Coarticulatory effects of consonants on vowels and their reflection in perception  

Hartmut Traunmüller

Proceedings from the XIIth Swedish Phonetics Conference (1999): 141 - 144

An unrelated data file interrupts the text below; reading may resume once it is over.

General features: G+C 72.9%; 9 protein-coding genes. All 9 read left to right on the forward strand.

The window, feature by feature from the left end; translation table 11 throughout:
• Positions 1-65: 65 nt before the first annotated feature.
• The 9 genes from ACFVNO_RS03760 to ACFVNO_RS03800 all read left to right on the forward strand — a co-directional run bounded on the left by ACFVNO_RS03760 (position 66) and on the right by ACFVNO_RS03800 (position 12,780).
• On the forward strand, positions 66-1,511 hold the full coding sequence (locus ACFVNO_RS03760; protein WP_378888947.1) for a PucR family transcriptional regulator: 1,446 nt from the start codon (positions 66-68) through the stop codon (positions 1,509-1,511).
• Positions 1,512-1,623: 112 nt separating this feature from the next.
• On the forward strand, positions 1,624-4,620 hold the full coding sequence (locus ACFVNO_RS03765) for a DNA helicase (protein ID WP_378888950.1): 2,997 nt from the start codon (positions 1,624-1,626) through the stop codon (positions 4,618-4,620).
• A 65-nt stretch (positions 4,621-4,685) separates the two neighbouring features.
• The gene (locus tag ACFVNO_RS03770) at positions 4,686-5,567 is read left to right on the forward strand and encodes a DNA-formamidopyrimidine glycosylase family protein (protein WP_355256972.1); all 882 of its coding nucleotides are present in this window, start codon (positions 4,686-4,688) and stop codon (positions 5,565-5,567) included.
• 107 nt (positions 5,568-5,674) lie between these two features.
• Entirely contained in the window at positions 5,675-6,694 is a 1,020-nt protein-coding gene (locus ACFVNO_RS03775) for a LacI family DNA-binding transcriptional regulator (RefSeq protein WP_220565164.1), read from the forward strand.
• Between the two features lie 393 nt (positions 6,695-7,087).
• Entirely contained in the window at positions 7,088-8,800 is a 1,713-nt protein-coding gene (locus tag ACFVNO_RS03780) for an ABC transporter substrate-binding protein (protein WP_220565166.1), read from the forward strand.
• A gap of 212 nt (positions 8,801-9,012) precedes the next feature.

The coarticulatory effects of consonants on vowels may be restricted by the need to keep vowel phonemes distinct. Such restrictions are minimal for the schwa-like vowels in the NW-Caucasian languages and in Northern Chinese, which is shown to display a wide range of such effects. Co-occurrence restrictions and preferences motivated by coarticulatoy ease exist in many languages. Consonant confusions observed in CV- and VC-syllables under various forms of distortion are discussed in order to see the perceptual effects of coarticulation. It is found that listeners tend to ascribe to the consonant some of the properties of the vowel when the consonantal segment is impoverished in information. Such perceptual "reattribution" is likely to be quite important for the perception of spontaneous speech. It is observed that reattribution may also be based on other factors, in addition to coarticulation.

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